The expression of MDP-1, a component of Drosophila embryonic basement membranes, is modulated by apoptotic cell death.
- Additional Document Info
- View All
Using a novel monoclonal antibody we have studied the expression of a large proteoglycan-type molecule in Drosophila embryos. This molecule is secreted exclusively by migratory, embryonic hemocytes/macrophages and was therefore named MDP-1 for Macrophage-Derived Proteoglycan-1. Expression of MDP-1 begins late during hemocyte differentiation, after these cells have left their birthplace in the head mesoderm. At this time, macrophages are engaged in extracellular matrix deposition and the phagocytosis of cell debris generated by apoptotic events in various parts of the embryo, in particular from the developing central nervous system. Embryos deficient for programmed cell death display a greatly reduced amount of MDP-1 deposition in tissues that normally undergo morphogenetic cell death. This suggests a regulatory role for apoptosis in the terminal differentiation of Drosophila hemocytes. MDP-1 is initially deposited around the developing central nervous system and is later found in basement membrane structures surrounding various other organs, such as the gut, Malpighian tubules and part of the tracheal system. The temporal and localized deposition of MDP-1 suggests that it may play a role in delineating the central nervous system structure during axonogenesis and may participate in the formation of a functional 'blood-brain barrier' in Drosophila.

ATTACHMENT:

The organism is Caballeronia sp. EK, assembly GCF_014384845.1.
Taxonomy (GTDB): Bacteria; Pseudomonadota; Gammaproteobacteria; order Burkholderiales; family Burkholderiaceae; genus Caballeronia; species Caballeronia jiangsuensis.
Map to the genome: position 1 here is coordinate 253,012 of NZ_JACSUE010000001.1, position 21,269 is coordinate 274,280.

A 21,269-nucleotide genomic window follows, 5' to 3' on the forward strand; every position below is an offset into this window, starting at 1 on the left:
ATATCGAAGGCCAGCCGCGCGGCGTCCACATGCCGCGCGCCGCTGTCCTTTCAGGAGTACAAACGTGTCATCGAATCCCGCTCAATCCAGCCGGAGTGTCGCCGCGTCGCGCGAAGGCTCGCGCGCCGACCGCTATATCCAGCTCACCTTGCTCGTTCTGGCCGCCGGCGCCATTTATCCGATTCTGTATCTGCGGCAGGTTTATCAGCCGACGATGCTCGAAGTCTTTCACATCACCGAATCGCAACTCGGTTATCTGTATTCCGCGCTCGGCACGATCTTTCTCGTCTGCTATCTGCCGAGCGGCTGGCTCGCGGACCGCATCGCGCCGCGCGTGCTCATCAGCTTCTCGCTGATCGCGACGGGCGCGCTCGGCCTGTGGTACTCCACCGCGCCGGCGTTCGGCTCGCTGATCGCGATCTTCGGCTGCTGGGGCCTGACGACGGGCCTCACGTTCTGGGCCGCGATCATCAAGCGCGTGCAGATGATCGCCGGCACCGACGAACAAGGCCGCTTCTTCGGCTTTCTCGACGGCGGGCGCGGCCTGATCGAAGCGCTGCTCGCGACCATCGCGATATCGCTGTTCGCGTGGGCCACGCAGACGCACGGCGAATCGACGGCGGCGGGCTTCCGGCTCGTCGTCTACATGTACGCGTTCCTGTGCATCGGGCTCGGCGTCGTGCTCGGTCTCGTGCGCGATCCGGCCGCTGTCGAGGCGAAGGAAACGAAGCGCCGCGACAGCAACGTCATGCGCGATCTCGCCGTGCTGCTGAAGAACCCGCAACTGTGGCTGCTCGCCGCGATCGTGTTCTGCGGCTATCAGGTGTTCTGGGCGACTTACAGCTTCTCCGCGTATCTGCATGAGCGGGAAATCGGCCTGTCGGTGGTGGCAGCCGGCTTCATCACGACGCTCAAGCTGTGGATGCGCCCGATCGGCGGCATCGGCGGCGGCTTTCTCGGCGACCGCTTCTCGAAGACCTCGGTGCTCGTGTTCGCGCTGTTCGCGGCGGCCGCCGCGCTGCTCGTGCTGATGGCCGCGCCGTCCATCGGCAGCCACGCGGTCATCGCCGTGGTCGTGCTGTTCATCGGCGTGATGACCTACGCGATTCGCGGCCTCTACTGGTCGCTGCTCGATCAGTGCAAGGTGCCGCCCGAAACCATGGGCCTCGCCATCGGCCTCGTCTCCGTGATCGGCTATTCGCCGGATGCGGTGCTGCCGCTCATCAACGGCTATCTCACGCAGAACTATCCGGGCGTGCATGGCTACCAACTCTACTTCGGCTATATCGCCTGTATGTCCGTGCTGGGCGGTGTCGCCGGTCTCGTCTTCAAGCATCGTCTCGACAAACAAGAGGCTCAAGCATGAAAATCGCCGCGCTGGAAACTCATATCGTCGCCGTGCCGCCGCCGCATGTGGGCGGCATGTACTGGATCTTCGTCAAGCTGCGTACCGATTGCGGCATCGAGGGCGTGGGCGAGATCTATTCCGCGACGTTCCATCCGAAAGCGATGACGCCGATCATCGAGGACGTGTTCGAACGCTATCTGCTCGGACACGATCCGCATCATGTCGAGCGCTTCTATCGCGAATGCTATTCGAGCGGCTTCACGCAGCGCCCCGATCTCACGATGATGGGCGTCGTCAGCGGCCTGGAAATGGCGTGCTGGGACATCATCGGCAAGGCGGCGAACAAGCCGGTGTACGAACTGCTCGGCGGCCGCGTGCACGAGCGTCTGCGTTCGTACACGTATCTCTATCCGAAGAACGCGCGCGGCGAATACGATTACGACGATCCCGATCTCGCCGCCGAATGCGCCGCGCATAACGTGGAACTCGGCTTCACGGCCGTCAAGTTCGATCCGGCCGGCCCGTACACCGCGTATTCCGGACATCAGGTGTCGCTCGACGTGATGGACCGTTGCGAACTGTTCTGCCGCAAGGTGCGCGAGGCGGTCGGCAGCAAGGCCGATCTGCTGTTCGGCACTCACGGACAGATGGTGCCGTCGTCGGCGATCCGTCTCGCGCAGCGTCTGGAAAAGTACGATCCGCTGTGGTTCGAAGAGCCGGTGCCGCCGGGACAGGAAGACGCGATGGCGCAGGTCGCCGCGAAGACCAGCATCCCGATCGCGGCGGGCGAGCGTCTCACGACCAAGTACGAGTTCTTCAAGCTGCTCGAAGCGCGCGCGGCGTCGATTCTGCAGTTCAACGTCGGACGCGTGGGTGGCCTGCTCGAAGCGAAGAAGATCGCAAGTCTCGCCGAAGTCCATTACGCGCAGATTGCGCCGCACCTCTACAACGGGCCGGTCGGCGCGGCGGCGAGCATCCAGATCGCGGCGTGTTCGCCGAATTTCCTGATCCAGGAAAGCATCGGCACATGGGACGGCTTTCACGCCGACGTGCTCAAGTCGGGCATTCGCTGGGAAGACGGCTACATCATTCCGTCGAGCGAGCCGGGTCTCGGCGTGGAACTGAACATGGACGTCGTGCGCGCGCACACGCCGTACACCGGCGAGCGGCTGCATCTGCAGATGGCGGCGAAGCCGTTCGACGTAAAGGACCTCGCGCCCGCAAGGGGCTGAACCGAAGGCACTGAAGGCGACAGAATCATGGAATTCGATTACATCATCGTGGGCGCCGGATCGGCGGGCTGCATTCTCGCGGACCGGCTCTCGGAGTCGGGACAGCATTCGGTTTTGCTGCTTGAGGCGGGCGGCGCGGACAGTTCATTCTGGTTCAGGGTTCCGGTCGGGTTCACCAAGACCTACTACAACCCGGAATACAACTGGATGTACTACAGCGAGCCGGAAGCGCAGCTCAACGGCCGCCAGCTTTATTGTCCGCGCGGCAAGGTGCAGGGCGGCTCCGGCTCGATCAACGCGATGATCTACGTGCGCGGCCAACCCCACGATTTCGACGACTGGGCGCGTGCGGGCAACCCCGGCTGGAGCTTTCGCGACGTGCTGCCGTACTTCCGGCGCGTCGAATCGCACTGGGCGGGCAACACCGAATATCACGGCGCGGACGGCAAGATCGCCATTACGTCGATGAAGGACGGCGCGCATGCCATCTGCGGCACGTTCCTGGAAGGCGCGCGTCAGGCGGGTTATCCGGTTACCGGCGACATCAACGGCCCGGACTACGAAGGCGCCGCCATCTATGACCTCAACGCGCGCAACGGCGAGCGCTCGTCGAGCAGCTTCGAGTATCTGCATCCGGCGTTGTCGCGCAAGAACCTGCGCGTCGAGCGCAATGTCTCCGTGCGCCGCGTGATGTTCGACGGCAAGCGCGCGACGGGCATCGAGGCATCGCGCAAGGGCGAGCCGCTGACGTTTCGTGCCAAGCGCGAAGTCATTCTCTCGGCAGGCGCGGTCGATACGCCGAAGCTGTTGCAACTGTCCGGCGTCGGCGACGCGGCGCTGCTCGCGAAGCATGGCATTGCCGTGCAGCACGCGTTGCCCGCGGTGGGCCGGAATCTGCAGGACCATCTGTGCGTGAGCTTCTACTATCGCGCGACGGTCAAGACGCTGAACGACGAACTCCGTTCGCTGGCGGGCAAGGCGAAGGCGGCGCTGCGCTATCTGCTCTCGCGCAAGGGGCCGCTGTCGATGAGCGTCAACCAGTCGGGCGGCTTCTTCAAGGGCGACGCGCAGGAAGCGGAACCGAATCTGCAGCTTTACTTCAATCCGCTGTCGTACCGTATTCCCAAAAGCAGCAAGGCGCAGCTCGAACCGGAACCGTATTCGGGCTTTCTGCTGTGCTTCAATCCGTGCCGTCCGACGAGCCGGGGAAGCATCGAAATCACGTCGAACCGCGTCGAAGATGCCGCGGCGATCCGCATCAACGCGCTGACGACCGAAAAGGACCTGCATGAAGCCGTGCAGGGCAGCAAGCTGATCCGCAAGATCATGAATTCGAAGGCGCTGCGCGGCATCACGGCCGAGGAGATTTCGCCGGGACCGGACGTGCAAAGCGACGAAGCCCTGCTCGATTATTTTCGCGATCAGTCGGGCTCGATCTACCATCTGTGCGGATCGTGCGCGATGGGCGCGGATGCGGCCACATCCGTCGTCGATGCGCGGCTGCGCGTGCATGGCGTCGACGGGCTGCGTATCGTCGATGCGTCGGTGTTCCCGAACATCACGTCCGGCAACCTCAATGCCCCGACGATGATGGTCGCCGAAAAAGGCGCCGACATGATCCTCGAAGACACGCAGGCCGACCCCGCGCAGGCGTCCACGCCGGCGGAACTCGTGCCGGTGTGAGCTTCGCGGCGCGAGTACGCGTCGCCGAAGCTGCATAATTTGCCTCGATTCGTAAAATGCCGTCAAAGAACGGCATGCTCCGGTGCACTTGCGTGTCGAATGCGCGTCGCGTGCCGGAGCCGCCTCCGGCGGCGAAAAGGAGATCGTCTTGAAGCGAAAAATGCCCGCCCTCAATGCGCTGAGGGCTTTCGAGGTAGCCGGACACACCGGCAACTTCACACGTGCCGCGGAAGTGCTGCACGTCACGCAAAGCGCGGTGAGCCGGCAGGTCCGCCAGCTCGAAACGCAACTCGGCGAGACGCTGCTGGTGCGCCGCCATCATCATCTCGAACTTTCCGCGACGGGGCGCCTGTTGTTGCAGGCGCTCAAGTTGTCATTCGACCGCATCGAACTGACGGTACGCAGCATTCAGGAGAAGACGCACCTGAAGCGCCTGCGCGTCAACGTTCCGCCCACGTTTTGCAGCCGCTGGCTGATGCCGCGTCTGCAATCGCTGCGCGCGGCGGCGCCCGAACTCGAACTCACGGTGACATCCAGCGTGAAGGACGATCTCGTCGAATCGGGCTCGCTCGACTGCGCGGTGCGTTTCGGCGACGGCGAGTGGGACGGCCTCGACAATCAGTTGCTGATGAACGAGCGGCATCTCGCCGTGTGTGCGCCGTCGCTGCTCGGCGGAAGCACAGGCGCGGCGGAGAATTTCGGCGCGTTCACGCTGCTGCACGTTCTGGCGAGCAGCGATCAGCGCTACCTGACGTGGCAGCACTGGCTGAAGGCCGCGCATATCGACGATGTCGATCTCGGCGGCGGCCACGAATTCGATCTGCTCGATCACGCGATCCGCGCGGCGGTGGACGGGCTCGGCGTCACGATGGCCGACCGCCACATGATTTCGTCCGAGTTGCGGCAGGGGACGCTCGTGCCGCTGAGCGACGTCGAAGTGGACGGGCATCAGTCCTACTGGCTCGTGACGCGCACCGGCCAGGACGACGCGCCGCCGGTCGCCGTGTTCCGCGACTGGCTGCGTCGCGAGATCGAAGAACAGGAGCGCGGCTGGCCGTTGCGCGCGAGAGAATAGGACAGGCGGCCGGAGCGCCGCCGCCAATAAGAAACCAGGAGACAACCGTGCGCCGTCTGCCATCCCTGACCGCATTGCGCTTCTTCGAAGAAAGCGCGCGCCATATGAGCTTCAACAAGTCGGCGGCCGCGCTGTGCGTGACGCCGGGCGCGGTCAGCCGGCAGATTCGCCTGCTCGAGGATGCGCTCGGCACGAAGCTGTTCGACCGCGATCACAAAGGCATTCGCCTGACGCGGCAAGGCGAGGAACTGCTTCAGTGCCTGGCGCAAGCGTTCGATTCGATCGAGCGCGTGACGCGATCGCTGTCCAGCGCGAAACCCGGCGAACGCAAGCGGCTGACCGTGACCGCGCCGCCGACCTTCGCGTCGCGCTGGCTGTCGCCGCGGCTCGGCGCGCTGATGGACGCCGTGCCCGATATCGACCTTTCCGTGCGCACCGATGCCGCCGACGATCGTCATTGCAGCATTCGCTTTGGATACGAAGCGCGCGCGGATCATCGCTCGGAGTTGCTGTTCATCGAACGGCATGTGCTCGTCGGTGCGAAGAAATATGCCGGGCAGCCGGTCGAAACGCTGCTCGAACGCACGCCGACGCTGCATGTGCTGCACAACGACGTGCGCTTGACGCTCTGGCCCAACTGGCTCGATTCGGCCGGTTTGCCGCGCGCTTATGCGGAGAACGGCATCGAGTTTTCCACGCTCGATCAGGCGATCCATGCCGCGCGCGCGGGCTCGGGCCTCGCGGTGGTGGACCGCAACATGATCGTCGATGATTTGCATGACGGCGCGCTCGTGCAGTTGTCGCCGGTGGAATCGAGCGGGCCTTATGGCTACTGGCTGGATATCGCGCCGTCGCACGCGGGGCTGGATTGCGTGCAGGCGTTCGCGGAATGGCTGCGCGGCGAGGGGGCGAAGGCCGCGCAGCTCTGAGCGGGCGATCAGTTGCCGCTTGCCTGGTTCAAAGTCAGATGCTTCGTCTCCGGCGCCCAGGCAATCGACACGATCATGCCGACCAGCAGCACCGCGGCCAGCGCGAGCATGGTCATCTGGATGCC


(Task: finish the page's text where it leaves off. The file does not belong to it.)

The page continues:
has subject area